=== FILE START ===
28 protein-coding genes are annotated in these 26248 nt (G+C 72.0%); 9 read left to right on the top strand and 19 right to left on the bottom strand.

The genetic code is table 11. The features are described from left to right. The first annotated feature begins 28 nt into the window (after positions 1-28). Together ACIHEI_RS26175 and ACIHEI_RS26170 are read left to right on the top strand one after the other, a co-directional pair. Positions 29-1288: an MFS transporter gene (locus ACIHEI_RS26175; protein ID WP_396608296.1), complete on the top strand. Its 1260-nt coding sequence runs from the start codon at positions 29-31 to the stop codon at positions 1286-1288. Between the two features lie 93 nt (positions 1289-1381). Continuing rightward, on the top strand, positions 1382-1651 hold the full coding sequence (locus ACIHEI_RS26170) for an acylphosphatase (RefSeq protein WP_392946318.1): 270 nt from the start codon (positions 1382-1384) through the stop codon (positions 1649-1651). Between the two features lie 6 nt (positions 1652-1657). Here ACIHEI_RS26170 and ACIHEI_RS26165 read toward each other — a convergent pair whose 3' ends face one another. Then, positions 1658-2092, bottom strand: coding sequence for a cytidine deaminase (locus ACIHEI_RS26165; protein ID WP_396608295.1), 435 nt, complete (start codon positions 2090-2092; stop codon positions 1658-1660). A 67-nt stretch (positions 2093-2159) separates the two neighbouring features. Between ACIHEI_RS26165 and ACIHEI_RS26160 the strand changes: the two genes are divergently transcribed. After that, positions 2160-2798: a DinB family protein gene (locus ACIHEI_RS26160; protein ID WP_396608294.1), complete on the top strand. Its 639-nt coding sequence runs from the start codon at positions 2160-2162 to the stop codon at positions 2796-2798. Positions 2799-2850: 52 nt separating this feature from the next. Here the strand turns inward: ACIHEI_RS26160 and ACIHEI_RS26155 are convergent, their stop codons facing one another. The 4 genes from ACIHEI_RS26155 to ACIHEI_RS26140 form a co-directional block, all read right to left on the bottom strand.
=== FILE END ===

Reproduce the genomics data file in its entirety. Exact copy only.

28 protein-coding genes are annotated in these 26248 nt (G+C 72.0%); 9 read left to right on the top strand and 19 right to left on the bottom strand.

The genetic code is table 11. The features are described from left to right. The first annotated feature begins 28 nt into the window (after positions 1-28). Together ACIHEI_RS26175 and ACIHEI_RS26170 are read left to right on the top strand one after the other, a co-directional pair. Positions 29-1288: an MFS transporter gene (locus ACIHEI_RS26175; protein ID WP_396608296.1), complete on the top strand. Its 1260-nt coding sequence runs from the start codon at positions 29-31 to the stop codon at positions 1286-1288. Between the two features lie 93 nt (positions 1289-1381). Continuing rightward, on the top strand, positions 1382-1651 hold the full coding sequence (locus ACIHEI_RS26170) for an acylphosphatase (RefSeq protein WP_392946318.1): 270 nt from the start codon (positions 1382-1384) through the stop codon (positions 1649-1651). Between the two features lie 6 nt (positions 1652-1657). Here ACIHEI_RS26170 and ACIHEI_RS26165 read toward each other — a convergent pair whose 3' ends face one another. Then, positions 1658-2092, bottom strand: coding sequence for a cytidine deaminase (locus ACIHEI_RS26165; protein ID WP_396608295.1), 435 nt, complete (start codon positions 2090-2092; stop codon positions 1658-1660). A 67-nt stretch (positions 2093-2159) separates the two neighbouring features. Between ACIHEI_RS26165 and ACIHEI_RS26160 the strand changes: the two genes are divergently transcribed. After that, positions 2160-2798: a DinB family protein gene (locus ACIHEI_RS26160; protein ID WP_396608294.1), complete on the top strand. Its 639-nt coding sequence runs from the start codon at positions 2160-2162 to the stop codon at positions 2796-2798. Positions 2799-2850: 52 nt separating this feature from the next. Here the strand turns inward: ACIHEI_RS26160 and ACIHEI_RS26155 are convergent, their stop codons facing one another. The 4 genes from ACIHEI_RS26155 to ACIHEI_RS26140 form a co-directional block, all read right to left on the bottom strand.